Ben Racusin held the first Hilton Head Island Town Council meeting in his house on Twin Pines Road.
"We are now a town," he told the four other council members who sat in his den in 1983, "united in purpose, and that is to ensure the wealth, health and happiness of all people of Hilton Head Island."
Thirty years later, mourners on Saturday paid final tribute to Racusin, the island's first mayor. Racusin died Aug. 11 at 98.
He was remembered by friends and family as a volunteer and a visionary, a humble man who sought to balance the island's potential for development with its natural characteristics.
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"There was no playbook, no staff, no budget, no town code for Ben," former mayor Tom Peeples said. "He helped develop the comprehensive plan that's outlined the town's growth for 30 years."
The tributes came at the First Presbyterian Church of Hilton Head Island, where the sanctuary was crowded with current and former town and county officials, friends and family, and where Racusin was a member and elder.
The Rev. John M. Miller, his friend and former pastor, said Racusin's penchant for bringing people together as mayor helped the town cross racial lines at a time when the island was factionalized.
"He had a special touch, to integrate the immigrants and the native islanders," Miller said. "We are grateful to him for the bridges he built."
Racusin, like many on the island he oversaw, was not a native.
He was born on May 19, 1915, in Johnsonburg, Pa., and earned a bachelor's degree in history and political science from Alfred University in western New York state.
During World War II, he served with the U.S. Office of Strategic Service, which would become the CIA. He then worked for the CIA in Shanghai, where he met the love of his life, Helen.
"When he saw her, he was immediately Shanghai'd," Miller joked. "That's where the expression comes from."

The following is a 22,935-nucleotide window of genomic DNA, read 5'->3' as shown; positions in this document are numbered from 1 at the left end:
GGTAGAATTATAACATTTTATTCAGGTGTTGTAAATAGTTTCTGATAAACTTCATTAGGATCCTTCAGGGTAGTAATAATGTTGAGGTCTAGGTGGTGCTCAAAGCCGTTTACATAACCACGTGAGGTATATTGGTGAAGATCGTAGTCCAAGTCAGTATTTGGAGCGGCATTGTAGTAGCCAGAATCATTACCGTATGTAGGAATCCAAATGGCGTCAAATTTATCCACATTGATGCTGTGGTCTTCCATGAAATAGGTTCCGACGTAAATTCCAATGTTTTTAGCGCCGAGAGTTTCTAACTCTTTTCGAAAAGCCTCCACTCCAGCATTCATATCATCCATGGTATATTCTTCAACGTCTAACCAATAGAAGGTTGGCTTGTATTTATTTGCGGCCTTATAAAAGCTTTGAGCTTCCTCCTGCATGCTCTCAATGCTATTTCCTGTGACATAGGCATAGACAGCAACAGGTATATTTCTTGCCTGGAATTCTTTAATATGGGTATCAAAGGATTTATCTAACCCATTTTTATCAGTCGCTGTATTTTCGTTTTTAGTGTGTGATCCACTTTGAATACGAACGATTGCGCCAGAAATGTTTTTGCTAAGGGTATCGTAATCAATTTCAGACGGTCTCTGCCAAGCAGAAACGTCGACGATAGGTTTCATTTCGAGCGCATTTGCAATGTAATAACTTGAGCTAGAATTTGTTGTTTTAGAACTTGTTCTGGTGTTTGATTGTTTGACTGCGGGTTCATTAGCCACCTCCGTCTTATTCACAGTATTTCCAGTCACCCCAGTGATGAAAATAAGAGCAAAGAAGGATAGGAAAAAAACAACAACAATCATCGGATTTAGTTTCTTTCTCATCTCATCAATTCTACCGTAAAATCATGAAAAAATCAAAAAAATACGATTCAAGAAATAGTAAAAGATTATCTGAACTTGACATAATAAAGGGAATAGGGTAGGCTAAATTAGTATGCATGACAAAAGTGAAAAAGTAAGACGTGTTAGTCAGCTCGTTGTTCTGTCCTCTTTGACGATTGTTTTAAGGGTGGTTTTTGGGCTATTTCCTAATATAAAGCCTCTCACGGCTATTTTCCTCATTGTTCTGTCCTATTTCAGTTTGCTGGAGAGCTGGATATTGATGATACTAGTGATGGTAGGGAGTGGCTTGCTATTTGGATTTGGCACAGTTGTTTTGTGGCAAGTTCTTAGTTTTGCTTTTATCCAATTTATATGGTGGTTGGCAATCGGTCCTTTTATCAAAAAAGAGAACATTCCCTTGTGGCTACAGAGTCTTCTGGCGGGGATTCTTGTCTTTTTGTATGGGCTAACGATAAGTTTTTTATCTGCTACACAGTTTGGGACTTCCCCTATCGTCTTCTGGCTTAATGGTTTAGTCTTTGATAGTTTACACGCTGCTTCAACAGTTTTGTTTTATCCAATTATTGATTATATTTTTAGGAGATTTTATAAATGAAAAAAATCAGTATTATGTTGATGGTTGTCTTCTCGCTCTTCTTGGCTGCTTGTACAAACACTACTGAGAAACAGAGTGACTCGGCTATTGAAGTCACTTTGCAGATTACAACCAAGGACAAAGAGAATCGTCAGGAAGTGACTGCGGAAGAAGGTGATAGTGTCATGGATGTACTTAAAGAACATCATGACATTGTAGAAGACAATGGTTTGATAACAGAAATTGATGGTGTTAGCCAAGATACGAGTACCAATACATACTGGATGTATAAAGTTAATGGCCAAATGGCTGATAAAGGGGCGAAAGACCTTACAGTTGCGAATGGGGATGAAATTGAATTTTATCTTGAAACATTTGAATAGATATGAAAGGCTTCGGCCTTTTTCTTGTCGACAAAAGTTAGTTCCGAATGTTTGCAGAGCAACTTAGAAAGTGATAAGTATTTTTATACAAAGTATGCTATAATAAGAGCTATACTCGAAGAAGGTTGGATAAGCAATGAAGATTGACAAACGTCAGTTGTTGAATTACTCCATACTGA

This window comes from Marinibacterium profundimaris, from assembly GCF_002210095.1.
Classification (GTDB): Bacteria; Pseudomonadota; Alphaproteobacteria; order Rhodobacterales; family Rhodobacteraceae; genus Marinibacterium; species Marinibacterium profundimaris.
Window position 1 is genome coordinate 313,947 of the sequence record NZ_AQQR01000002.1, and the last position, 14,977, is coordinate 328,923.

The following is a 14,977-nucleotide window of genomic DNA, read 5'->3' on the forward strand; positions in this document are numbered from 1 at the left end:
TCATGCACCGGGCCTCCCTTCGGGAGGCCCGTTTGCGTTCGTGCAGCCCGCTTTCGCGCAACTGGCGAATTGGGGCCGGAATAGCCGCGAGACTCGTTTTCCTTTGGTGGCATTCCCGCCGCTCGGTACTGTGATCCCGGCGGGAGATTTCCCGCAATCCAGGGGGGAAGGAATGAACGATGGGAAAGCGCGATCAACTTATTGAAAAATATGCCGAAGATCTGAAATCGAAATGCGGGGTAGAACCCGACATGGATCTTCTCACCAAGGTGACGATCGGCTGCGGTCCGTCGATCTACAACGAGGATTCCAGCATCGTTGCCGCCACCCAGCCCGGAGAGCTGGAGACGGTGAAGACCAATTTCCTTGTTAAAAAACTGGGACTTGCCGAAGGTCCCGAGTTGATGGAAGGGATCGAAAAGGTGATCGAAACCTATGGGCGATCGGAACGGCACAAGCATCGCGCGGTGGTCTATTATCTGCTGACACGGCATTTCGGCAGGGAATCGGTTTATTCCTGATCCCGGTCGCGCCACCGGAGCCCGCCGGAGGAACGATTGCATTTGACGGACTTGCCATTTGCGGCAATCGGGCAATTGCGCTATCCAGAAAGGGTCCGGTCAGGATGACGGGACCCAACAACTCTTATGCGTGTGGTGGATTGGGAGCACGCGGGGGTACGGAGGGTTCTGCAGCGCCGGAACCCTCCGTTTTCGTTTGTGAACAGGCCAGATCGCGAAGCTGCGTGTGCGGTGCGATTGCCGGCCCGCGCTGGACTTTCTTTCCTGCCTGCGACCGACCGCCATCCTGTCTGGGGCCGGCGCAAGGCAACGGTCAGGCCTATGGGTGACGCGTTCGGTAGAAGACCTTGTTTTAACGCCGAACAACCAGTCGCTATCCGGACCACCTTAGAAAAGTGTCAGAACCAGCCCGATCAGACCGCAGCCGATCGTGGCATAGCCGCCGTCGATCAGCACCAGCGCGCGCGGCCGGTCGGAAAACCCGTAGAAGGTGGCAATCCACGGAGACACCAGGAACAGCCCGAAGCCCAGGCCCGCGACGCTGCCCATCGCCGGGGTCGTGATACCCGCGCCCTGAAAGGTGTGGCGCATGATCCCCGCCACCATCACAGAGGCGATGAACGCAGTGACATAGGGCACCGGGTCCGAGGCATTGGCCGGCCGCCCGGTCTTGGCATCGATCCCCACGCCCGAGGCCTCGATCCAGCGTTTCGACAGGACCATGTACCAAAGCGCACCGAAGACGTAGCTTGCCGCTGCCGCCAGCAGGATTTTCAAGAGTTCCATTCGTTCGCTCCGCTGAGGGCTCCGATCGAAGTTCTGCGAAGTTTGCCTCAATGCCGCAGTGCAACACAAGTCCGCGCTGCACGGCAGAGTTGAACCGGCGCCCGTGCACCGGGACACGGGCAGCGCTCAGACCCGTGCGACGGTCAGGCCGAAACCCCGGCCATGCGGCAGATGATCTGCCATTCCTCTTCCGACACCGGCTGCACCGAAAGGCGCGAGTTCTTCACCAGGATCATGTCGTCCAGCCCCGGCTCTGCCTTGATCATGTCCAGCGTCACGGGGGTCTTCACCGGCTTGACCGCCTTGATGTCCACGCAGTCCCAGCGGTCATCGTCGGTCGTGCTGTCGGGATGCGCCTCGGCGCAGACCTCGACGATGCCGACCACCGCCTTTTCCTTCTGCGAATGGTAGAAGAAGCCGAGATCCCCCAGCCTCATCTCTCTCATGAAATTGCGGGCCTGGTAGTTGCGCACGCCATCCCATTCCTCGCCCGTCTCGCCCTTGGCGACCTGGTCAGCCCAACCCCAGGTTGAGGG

The couple moved to Washington, D.C., and both worked for the CIA until their retirement in 1971.
They planned a life of travel, but instead threw themselves into volunteer work on the island.
Racusin was a member of 40 different organizations, Peeples said, ranging from health and the arts to youth and humanitarian causes.
"If there were ever a king of volunteerism, it would be Ben Racusin," Peeples said.
In the early 1970s, Racusin worked on the island's Human Relations Council, a group formed to foster harmonious relations between island newcomers and native-island property owners.
"He had a worldview much broader than the guarded gate," said David Lauderdale, a columnist with the Island Packet and Beaufort Gazette, "a worldview that included those who were here before we got here."
In his two-year term as mayor, Racusin advocated zoning, development standards and a comprehensive plan to control growth. He believed sewer and water services should be provided by public service districts. He promoted police protection by the Beaufort County Sheriff's Office, rather than the town.
He also championed public beach access, beach renourishment, the Cross Island Parkway and completion of water management and land-use plans.
In his later days, Racusin lived at Fraser Health Center in The Seabrook.
" You hear the people at The Seabrook talk about Ben, if your heart could pop out of your chest, it would," said Philip Schembra, the husband of Ben's caretaker and cousin Carol Schembra.
Speakers, including his brother, Herb, remembered Racusin's sense of humor and love of books, spy novels being his favorite.
But mostly, he was remembered for setting the standard for Hilton Head's leaders.
"Often we refer to big people in the community as tall timber," Miller said. "In Ben's death, a giant Sequoia has fallen."
Follow reporter Dan Burley on Twitter at twitter.com/IPBG_Dan.